Ancient 13-Century Well rediscovered in Indian Forest

An ancient well dating back as early as the 13th century has been rediscovered in a forest in Odisha, after being surrounded by vegetation.

Ancient thirteenth-century Well rediscovered in Forest f

“It is a rich archaeological site"

An ancient well dating back as early as the 13th century has been rediscovered in a forest.

Debjit Singh Deo discovered the well in Ambilijhari village inside Odisha’s Dalijoda Forest Ranges.

Deo, of the Panchakot Royal Family, cleaned up the wild vegetation around the well, leading to its exposure.

The well had been in local folklore in the past. However, its exact location became lost due to the overgrown vegetation.

After the discovery of the well, a team from the Indian National Trust for Art & Cultural Heritage (INTACH) visited the spot to survey the monument.

The team comprised of members Anil Dhir, Dr Biswajit Mohanty, Deepak Nayak and Suman Prakesh Swain.

The team found that the well is built in a square plan, and has steps leading to its sunken shaft.

The structure is a geometric shape, with neatly chiselled sandstone blocks on the lower level. Laterite stone blocks make up the upper levels.

The laterite stone blocks in the stairway are from an earlier period. The Dalijoda region, where the well is located, was part of Pancha Kataka in ancient times.

The locals know the area as ‘Bhai Bohu Dedhasura Kuo’, and legends are still told about the curative properties of the well’s water.

According to Anil Dhir, the well has unique decorative features.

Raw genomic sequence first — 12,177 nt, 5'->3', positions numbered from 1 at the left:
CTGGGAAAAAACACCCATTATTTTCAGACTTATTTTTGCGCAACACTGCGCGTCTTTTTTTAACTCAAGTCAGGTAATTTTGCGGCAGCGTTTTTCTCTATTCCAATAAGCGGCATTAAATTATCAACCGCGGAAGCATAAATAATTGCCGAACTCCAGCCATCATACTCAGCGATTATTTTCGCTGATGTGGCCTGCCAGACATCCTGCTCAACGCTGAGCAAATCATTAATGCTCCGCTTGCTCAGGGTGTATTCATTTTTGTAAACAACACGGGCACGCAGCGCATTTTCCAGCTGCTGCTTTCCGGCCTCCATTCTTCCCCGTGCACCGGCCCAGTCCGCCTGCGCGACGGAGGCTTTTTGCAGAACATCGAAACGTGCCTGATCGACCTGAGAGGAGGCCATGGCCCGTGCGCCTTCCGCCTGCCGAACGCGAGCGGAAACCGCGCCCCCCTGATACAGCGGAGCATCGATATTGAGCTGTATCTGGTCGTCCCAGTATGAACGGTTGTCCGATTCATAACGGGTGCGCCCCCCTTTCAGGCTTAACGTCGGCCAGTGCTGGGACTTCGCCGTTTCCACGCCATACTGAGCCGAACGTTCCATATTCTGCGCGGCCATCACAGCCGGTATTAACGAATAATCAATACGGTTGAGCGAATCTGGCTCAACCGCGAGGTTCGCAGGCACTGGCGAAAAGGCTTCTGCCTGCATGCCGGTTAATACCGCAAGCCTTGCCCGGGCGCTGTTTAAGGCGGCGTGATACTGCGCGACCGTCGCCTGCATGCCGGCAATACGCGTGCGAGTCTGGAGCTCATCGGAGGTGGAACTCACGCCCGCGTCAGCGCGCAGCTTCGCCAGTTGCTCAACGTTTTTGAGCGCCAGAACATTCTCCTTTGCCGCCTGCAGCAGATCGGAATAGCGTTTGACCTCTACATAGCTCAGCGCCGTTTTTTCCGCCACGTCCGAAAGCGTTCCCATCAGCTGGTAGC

When examining the well, he found that the sunken shaft is 35 feet deep and has a 25 foot-deep water level.

The historian also said that the old stone blocks of earlier temples indicate the presence of an ancient settlement.

According to Dhir, the only damage to the well is due to the thick vegetation that grew around it.

Speaking of the find, Dr Biswajit Mohanty said that the Archaeological Survey of India (ASI) should make a proper survey and order for the protection of the area.

He said:

“It is a rich archaeological site, and proper excavations will reveal many more aspects.

“The well can be easily restored with little efforts.”

Also speaking of the well’s discovery, Deepak Nayak said that the find should be included in INTACH‘s project of ‘Documentation of the Monuments of the Mahanadi Valley’.

The ancient well is not the only age-old artefact to be discovered in India in 2021.

In January 2021, the ASI unearthed a stone structure suspected to be the floor of a 10th-century temple.

Louise is an English and Writing graduate with a passion for travel, skiing and playing the piano. She also has a personal blog which she updates regularly. Her motto is "Be the change you wish to see in the world."

Image courtesy of OdishaBytes